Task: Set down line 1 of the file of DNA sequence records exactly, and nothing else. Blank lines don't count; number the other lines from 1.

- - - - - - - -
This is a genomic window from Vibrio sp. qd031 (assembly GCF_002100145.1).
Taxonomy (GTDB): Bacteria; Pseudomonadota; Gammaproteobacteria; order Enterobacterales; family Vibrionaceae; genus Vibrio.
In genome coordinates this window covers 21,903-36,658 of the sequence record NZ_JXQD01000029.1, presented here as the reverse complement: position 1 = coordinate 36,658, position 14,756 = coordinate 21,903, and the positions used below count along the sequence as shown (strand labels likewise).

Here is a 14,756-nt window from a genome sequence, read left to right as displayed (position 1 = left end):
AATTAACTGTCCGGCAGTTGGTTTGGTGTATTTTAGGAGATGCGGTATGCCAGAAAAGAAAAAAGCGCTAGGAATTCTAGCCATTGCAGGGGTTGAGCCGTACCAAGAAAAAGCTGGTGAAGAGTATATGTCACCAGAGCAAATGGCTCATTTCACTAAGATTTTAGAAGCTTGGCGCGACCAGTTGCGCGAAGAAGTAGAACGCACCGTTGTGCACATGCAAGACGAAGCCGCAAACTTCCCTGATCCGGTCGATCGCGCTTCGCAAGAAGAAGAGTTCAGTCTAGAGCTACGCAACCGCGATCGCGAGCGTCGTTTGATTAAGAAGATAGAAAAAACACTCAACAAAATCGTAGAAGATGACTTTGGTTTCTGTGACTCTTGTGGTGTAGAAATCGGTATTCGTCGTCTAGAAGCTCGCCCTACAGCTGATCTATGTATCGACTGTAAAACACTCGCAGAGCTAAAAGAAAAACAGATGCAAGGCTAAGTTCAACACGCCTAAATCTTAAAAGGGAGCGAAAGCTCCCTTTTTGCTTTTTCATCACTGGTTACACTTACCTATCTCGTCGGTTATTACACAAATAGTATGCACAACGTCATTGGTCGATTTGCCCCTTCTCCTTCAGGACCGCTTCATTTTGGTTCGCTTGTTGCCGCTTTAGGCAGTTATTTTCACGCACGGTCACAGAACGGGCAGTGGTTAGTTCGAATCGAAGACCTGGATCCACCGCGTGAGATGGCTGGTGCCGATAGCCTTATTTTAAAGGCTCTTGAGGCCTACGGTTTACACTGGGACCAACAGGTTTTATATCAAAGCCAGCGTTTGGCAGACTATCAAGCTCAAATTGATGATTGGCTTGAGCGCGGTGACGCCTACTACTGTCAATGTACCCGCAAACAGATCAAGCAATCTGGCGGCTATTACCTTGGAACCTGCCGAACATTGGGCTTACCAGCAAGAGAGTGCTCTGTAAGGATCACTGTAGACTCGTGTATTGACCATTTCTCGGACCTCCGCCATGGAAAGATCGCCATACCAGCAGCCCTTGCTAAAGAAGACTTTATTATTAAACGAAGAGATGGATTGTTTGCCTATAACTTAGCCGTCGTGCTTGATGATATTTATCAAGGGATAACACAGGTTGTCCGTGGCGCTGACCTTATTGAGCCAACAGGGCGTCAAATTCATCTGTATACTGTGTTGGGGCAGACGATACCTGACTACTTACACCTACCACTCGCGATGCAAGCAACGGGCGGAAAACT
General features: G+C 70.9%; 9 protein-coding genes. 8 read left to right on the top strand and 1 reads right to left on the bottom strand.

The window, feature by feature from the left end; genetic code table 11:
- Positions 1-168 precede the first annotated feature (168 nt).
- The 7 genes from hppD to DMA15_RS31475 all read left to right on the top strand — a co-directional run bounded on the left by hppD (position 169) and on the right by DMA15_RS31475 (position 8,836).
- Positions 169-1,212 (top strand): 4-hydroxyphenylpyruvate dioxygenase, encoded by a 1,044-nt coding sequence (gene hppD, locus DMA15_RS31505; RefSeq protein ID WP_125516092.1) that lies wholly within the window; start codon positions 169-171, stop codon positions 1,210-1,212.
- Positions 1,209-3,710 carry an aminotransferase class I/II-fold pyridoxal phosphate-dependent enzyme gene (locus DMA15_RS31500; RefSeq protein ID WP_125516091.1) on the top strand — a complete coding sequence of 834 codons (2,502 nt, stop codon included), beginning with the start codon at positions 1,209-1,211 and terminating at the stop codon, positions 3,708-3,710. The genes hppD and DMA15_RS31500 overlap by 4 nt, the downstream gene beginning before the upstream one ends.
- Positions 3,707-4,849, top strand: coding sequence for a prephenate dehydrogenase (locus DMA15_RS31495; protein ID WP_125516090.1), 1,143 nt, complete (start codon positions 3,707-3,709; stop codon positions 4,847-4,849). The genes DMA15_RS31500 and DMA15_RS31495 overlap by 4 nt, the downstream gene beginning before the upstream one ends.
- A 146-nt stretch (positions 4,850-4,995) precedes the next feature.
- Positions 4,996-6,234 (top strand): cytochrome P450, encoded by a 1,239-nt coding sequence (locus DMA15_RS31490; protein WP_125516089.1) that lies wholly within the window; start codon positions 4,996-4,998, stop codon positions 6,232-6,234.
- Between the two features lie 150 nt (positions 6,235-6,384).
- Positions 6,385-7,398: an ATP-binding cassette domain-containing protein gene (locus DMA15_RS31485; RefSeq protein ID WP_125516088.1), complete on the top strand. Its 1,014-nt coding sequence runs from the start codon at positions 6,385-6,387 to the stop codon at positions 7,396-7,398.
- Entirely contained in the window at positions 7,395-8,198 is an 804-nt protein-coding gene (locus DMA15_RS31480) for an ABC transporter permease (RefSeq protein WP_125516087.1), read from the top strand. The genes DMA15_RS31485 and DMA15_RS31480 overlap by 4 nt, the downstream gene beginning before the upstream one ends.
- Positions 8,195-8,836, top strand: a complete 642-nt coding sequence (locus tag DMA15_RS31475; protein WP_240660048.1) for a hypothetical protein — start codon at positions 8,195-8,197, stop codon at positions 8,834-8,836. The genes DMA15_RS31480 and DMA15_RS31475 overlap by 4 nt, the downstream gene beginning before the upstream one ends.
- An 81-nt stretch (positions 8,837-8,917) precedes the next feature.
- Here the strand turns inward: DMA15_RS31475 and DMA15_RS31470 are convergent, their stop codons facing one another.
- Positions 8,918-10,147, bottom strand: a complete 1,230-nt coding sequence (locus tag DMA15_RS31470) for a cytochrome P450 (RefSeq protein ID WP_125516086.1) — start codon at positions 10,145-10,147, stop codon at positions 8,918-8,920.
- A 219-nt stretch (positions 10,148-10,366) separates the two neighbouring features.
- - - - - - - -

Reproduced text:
This is a genomic window from Vibrio sp. qd031 (assembly GCF_002100145.1).